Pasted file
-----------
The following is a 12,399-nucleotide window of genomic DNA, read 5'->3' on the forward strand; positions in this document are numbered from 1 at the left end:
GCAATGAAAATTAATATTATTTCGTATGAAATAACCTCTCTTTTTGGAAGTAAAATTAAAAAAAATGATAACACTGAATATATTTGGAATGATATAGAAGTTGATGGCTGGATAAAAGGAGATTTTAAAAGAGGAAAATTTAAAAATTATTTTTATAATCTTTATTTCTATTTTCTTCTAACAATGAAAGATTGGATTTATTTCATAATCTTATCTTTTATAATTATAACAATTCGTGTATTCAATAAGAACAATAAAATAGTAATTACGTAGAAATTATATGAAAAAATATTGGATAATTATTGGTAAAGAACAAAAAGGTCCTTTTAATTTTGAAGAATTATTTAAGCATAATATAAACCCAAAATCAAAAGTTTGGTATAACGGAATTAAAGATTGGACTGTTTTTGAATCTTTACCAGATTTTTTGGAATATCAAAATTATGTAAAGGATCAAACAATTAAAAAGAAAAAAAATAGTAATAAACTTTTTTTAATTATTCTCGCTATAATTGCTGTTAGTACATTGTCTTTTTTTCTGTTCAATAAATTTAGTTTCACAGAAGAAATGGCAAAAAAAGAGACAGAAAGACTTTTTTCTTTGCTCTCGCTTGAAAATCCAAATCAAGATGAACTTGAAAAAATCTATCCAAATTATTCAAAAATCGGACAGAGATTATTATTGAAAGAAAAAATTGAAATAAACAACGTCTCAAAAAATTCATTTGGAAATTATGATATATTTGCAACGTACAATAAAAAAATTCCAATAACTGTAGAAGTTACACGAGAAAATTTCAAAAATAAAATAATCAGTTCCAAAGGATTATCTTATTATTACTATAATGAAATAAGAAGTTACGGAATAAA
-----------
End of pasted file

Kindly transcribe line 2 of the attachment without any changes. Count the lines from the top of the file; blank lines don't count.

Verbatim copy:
GCAATGAAAATTAATATTATTTCGTATGAAATAACCTCTCTTTTTGGAAGTAAAATTAAAAAAAATGATAACACTGAATATATTTGGAATGATATAGAAGTTGATGGCTGGATAAAAGGAGATTTTAAAAGAGGAAAATTTAAAAATTATTTTTATAATCTTTATTTCTATTTTCTTCTAACAATGAAAGATTGGATTTATTTCATAATCTTATCTTTTATAATTATAACAATTCGTGTATTCAATAAGAACAATAAAATAGTAATTACGTAGAAATTATATGAAAAAATATTGGATAATTATTGGTAAAGAACAAAAAGGTCCTTTTAATTTTGAAGAATTATTTAAGCATAATATAAACCCAAAATCAAAAGTTTGGTATAACGGAATTAAAGATTGGACTGTTTTTGAATCTTTACCAGATTTTTTGGAATATCAAAATTATGTAAAGGATCAAACAATTAAAAAGAAAAAAAATAGTAATAAACTTTTTTTAATTATTCTCGCTATAATTGCTGTTAGTACATTGTCTTTTTTTCTGTTCAATAAATTTAGTTTCACAGAAGAAATGGCAAAAAAAGAGACAGAAAGACTTTTTTCTTTGCTCTCGCTTGAAAATCCAAATCAAGATGAACTTGAAAAAATCTATCCAAATTATTCAAAAATCGGACAGAGATTATTATTGAAAGAAAAAATTGAAATAAACAACGTCTCAAAAAATTCATTTGGAAATTATGATATATTTGCAACGTACAATAAAAAAATTCCAATAACTGTAGAAGTTACACGAGAAAATTTCAAAAATAAAATAATCAGTTCCAAAGGATTATCTTATTATTACTATAATGAAATAAGAAGTTACGGAATAAA